Don't give up yet, and don't be angry. I hope you don't feel that someone here has tricked you into buying the JL. You know the sub is capable of some high output based on the ARO test. I would definitely disable the ARO for now since it's possible it's attenuating the bass to much. I would then double check all of your settings in your receiver and dvd player. What movies have you tried watching? Try watching the Darla Tapping scene from Finding Nemo. That one shook my whole apartment with my F112.

btw, which HSU did you have? If you had one of the larger HSUs like the 3.3 or HO then you can't expect a huge increase in output from the F112. The 3.3 and HO have some pretty respectable output especially down low. After all, the F112 is less than half the size of the HO. One of the big differences I found between the two, however, was the articulation in the bass and the ability of the JL to completely disappear with music.
post #2931 of 6767
xcjago, I don't feel like I was tricked into buying the F112 at all. And "angry" was not the right word to use, I should have said "frustrated" instead. I trust the collective opinion of the members of this forum and I have not been disappointed with my previous purchases based on forum feedback expect for a couple of speaker brands that didn't live up to the hype, in my opinion.
I have the smaller HSU, the SFT-2 which is a 10" sub. The F112 is quite good with music. I see no fault there, just miss the slam I was used to with the HSU. For e.g., the gun shot scene in Open Range sounds so real with the HSU but can't get the same effect from the F112. I was actually expecting a far greater performance from the f112. I expected it to take me there... put me right in the middle of the action. I will play around with the settings again and see where I have gone wrong.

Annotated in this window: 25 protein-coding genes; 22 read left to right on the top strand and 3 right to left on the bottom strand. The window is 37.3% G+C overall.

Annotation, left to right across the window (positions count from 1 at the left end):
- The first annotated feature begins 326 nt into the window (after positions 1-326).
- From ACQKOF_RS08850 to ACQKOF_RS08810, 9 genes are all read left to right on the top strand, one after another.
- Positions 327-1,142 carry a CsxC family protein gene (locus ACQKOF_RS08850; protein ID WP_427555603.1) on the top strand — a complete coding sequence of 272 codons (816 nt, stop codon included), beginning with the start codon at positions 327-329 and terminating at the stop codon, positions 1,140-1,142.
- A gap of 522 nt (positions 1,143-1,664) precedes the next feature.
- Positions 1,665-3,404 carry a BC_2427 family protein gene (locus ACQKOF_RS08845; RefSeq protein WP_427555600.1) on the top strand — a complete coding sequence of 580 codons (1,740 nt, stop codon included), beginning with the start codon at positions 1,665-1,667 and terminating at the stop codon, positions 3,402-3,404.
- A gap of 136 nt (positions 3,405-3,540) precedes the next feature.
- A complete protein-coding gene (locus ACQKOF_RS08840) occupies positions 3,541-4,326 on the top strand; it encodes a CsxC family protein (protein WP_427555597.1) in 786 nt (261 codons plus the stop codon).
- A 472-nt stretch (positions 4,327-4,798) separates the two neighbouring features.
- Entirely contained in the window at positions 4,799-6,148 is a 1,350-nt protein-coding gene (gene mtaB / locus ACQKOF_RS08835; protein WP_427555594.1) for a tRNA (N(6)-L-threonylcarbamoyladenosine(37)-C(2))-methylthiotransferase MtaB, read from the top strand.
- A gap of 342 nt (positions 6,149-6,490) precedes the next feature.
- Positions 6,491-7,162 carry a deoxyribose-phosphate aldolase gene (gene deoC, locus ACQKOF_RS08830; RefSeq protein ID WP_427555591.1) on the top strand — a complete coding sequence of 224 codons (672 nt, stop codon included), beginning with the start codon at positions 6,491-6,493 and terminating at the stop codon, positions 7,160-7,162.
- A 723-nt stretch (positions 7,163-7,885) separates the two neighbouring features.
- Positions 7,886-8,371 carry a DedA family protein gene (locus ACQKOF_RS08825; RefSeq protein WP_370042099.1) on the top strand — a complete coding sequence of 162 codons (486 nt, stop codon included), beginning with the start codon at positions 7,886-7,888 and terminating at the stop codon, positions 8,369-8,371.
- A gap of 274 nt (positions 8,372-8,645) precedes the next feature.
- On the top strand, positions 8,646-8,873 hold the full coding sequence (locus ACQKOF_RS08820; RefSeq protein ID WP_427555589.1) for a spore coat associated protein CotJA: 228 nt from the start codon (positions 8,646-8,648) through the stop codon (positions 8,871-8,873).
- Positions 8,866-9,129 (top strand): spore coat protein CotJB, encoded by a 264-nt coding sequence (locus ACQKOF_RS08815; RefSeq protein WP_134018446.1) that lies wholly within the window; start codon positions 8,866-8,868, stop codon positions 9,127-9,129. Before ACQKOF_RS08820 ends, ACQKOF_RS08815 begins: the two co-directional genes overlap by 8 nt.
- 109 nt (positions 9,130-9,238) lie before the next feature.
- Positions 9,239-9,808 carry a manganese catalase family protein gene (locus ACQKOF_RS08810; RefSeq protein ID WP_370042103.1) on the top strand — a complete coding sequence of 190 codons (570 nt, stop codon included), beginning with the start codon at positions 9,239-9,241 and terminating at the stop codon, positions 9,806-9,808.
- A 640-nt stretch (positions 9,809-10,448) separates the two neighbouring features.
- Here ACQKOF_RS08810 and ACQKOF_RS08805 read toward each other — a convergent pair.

post #2932 of 6767
Something is definitely not right. The F112 and the STF-2 are in totally different leagues.
post #2933 of 6767
Alex Solomon

I may have missed it, but how is your sub connected? I used the RCA (unbalanced) on my f113, and was happy, but not blown away. Then I saw some posts that suggested that some subs were not correctly summing left and right inputs if using a single connection. Pulled out a "Y" connector, fed the signal to both L&R, BINGO!

Sounded much better, confirmed I had gained 3 db with RS meter. I've been backing off on levels ever since (seems like I would just need to lower my sub outut by 3 db ont the Lex, but no).

Give this a try if that's how you're set up.
post #2934 of 6767
Quote:
Originally Posted by xcjago View Post

Something is definitely not right. The F112 and the STF-2 are in totally different leagues.

Now you see why I got frustrated. I expected a night and day difference between these two subs. It's has to be a setup issue but I did all I could. I am going to call JL sometime next week.
post #2935 of 6767
Quote:
Originally Posted by John Schneider View Post

Alex Solomon

I saw some posts that suggested that some subs were not correctly summing left and right inputs if using a single connection.

Is this a known issue with the Fathoms? I am using a single RCA connection form receiver to sub.
post #2936 of 6767
*edit*

oooops, wrong thread

post #2937 of 6767
Quote:
Originally Posted by Alex solomon View Post

The sub is set up 2 db hotter. I even crack it up by 3 db more when I watch a movie. Speaker size is set to small, XO is @ 80 Hz, LFP also @ 80 and phase is set to 0.